View Jobs
Support Staff Jobs
Search thousands of jobs, from paraprofessionals to counselors and more.
View Jobs

Read Next

Federal Pandemic Tests Limits of Cardona's Collaborative Approach as Education Secretary
He's sought the image of a veteran educator among former peers, but COVID has forced him to take a tough stance toward some state leaders.
10 min read
Education Secretary Miguel Cardona and Schools Chancellor Meisha Porter speak to Mia Arias, 10, during their visit to P.S. 5 Port Morris, a Bronx elementary school, Tuesday, Aug. 17, 2021 in New York.
U.S. Secretary of Education Miguel Cardona and Schools Chancellor Meisha Porter speak to Mia Arias, 10, during a visit to P.S. 5 Port Morris, a Bronx elementary school, last month.
Brittainy Newman/AP
Federal White House Launches Hispanic Education Initiative Led by Miguel Cardona
President Joe Biden said his administration intends to address the "systemic causes" of educational disparities faced by Hispanic students.
2 min read
Education Secretary Miguel Cardona writes down and draws positive affirmations on poster board with students during his visit to P.S. 5 Port Morris, a Bronx elementary school, Tuesday, Aug. 17, 2021 in New York.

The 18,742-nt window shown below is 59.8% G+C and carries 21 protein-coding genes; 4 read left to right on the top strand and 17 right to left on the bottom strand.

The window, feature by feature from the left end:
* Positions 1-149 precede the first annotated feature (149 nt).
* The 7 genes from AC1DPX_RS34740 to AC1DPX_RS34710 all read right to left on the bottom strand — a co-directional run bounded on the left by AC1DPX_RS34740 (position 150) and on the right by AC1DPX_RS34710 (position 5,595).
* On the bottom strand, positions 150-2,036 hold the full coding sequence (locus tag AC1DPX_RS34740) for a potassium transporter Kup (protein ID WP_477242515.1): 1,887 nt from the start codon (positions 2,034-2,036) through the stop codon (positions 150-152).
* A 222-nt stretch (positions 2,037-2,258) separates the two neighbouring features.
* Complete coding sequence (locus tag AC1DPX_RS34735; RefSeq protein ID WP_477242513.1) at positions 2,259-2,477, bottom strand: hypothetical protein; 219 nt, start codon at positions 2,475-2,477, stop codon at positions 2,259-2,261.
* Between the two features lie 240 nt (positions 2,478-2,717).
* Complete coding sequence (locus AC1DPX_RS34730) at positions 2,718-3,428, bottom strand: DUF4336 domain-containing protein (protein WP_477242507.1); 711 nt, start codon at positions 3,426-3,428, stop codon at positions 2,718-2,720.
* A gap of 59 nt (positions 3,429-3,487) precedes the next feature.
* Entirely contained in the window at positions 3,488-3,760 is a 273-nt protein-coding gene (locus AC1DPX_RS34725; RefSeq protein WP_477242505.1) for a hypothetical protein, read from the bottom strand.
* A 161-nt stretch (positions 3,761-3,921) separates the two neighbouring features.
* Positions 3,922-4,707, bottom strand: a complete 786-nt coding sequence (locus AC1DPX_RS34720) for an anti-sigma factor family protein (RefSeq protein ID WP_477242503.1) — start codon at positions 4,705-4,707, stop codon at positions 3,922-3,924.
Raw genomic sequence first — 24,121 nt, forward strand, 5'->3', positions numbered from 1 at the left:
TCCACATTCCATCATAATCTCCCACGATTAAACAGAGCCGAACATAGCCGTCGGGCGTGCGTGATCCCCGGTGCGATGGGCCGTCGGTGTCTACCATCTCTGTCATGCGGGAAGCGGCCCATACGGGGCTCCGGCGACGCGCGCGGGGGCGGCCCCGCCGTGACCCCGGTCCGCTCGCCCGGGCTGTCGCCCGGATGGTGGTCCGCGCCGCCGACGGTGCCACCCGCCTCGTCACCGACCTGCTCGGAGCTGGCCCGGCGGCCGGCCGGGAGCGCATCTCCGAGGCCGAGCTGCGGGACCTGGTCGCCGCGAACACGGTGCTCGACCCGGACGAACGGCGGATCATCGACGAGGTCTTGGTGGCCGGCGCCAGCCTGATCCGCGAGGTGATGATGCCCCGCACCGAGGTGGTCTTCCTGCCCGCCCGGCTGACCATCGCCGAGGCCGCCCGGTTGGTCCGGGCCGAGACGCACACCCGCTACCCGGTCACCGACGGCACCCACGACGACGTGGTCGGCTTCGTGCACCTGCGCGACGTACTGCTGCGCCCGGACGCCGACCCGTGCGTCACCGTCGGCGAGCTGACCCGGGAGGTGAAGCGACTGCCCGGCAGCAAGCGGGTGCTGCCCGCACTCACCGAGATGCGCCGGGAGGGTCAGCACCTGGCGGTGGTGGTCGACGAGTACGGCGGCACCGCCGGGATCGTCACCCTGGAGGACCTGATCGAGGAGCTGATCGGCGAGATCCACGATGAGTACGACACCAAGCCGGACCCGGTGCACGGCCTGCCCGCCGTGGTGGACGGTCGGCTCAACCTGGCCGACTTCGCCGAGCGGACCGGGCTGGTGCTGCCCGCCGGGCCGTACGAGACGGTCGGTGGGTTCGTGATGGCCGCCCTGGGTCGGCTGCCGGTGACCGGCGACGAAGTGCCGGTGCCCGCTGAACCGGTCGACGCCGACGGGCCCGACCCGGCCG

U.S. Secretary of Education Miguel Cardona visits students in New York City at P.S. 5 Port Morris, a Bronx elementary school in the Bronx last month.
Brittainy Newman/AP
Federal Feds Add Florida to List of States Under Investigation Over Restrictions on Mask Mandates
The Education Department told the state Sept. 10 it will probe whether its mask rule is violating the rights of students with disabilities.
3 min read
Surrounded by lawmakers, Florida Gov.Ron DeSantis speaks at the end of a legislative session on April 30, 2021, in Tallahassee, Fla.
Surrounded by lawmakers, Florida Gov.Ron DeSantis speaks at the end of a legislative session on April 30, 2021, in Tallahassee, Fla.
Wilfredo Lee/AP
Federal How Biden Will Mandate Teacher Vaccines, Testing in Some States That Don't Require Them
President Joe Biden's COVID-19 plan will create new teacher vaccination and testing requirements in some states through worker safety rules.
4 min read
Nurse Sara Muela, left, administers the Johnson & Johnson COVID-19 vaccine to educator Rebecca Titus at a vaccination site setup for teachers and school staff at the Berks County Intermediate Unit in Reading, Pa., on March 15, 2021.
Nurse Sara Muela administers a COVID-19 vaccine to educator Rebecca Titus at a vaccination site for at the Berks County Intermediate Unit in Reading, Pa.
Matt Rourke/AP